Learning to live with grief

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Every loss is different—as is every person who experiences loss. Sylvie Giasson knows this all too well. She lost her husband, Jacques Beaune, in October 2018.

“They say that the sense of loss softens with time. I don’t think that my sense of loss will lessen. Rather, I feel that by continuing to live my life, this grief will kind of ‘wrap’ around this void inside me, so that it becomes more tolerable. My love for him, however, will always remain intact.”

After spending four days at the hospital, and then one last week at home, Jacques was admitted to a palliative care residence, where he died two months later.

Learning to live without her husband has not been easy for Sylvie. All of those ‘first times’ were particularly difficult, she said. “Not only the first wedding anniversary without him, but also the first time I went out with another couple and there was an empty chair at the table.”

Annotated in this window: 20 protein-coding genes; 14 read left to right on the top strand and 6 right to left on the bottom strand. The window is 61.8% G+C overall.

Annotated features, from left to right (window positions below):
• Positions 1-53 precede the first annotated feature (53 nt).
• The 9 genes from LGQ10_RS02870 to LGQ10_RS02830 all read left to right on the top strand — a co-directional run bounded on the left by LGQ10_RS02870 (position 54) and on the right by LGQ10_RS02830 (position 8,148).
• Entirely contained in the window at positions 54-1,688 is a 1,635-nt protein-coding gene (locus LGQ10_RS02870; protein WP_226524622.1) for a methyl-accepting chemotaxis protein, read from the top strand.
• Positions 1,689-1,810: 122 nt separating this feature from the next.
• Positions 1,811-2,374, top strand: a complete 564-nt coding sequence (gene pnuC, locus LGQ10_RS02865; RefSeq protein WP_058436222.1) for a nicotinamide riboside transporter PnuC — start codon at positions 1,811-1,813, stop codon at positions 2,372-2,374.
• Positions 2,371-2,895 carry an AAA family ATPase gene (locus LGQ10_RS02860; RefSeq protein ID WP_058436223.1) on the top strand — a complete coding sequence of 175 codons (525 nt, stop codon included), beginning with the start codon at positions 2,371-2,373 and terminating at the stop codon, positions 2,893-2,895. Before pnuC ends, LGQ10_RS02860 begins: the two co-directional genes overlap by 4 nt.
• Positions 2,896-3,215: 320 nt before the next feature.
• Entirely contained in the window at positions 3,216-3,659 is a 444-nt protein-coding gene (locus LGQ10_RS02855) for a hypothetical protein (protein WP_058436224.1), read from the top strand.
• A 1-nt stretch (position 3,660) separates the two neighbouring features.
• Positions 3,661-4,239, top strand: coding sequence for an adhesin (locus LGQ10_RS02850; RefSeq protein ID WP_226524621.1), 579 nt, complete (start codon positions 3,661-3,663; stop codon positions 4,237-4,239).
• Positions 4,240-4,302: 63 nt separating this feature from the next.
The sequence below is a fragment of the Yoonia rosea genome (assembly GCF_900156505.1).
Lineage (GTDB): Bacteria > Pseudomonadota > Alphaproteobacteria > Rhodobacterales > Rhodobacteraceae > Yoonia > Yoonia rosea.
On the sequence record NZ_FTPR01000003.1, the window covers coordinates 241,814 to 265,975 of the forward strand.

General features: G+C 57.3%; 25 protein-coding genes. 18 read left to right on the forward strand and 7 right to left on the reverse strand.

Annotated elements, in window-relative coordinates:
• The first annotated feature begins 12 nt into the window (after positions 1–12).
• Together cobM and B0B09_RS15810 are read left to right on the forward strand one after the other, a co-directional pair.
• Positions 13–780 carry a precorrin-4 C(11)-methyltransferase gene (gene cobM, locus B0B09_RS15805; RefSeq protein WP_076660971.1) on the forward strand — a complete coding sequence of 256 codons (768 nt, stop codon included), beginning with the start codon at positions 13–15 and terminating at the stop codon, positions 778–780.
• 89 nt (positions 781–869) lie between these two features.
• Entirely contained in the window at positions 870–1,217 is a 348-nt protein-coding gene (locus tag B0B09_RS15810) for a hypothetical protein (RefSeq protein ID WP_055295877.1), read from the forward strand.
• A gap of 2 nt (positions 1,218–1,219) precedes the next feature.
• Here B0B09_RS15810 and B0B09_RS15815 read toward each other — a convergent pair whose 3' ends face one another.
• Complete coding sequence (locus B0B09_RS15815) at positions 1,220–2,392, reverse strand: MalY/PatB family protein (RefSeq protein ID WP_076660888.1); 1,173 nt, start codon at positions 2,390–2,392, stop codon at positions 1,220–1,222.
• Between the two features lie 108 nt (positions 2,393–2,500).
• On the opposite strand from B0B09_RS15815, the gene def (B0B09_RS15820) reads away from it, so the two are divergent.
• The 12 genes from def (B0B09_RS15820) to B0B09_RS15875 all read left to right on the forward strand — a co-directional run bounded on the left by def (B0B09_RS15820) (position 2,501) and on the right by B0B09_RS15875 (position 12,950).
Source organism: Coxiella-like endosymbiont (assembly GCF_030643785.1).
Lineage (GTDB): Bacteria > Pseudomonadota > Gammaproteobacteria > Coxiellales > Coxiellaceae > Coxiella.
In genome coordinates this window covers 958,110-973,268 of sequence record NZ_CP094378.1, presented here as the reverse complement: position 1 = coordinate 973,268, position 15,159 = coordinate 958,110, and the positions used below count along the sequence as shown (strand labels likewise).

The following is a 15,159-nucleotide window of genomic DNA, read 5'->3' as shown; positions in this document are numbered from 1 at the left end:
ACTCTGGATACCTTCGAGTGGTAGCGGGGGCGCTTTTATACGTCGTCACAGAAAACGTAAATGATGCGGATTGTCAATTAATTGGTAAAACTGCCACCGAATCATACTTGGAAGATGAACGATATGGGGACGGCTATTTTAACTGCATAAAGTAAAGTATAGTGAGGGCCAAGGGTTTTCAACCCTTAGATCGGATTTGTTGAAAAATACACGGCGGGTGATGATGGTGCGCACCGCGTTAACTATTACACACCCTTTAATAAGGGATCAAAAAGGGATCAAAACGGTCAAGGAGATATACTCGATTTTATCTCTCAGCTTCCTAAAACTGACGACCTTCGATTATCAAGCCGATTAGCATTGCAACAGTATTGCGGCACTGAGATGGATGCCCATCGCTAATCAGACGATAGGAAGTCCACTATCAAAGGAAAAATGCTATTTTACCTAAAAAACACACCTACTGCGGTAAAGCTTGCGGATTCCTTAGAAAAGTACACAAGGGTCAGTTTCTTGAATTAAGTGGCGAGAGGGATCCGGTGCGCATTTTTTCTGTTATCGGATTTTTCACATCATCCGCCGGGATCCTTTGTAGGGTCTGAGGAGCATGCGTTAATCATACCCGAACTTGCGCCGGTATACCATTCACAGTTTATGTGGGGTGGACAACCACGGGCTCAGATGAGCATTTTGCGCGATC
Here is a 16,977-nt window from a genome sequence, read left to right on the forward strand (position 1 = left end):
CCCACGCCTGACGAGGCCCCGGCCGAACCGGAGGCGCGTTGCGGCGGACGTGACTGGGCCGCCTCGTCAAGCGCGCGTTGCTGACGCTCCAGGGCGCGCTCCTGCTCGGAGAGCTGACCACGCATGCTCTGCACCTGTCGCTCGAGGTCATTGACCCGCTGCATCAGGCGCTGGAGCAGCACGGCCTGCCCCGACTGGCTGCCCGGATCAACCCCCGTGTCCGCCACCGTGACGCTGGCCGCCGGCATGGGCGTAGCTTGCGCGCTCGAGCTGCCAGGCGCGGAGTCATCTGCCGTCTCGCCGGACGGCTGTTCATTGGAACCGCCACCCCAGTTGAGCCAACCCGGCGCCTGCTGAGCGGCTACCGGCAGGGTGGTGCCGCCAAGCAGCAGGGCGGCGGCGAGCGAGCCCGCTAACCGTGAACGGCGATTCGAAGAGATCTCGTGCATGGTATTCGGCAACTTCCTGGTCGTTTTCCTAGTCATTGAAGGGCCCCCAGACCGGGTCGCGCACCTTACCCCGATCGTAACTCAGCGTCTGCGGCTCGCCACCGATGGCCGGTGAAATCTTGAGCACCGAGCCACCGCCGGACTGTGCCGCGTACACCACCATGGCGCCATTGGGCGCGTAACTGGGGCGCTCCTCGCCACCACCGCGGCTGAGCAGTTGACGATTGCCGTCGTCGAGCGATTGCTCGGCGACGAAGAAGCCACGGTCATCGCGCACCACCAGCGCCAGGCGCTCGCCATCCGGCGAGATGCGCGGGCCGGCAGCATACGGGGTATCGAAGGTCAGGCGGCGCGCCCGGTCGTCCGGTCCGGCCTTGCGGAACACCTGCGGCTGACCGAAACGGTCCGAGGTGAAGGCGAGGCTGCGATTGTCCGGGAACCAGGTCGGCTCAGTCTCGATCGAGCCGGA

However, Sylvie has found ways to cope with her loss. After Jacques’ death, she sold their condo and moved on the waterfront of the Lièvre River, in l’Outaouais, a step that the couple had been preparing to take together.

“Nature, for me, is a source of spiritual healing,” explained Sylvie. “I love ‘playing outside,’ and since Jacques’ cousins live nearby, I have both the solitude and the support that I need. I don’t hesitate to ask for help from my loved ones, and that has saved me. Every day, to stay grounded, I try to love myself the way Jacques loved me,” she added.

“The way I see it, we are always together and we still love each other,” said Sylvie.

From her experience, Sylvie knows that grief is often longer and more complicated than we expect and there are limited grief resources to help. To help others, she shared her story on MonDeuil.ca, a free and confidential support to help people who are grieving.  Finding ways to remember and honour the person who has died is one way to work through grief. Learn more at MonDeuil.ca.

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November 19, 2019 marks National Bereavement Day. MonDeuil.ca was created as an initiative of Canadian Virtual Hospice to help people understand and move through their grief. MonDeuil.ca includes firsthand accounts and explores topics such as anticipatory loss, making sense of intense emotions, moving through grief, and more.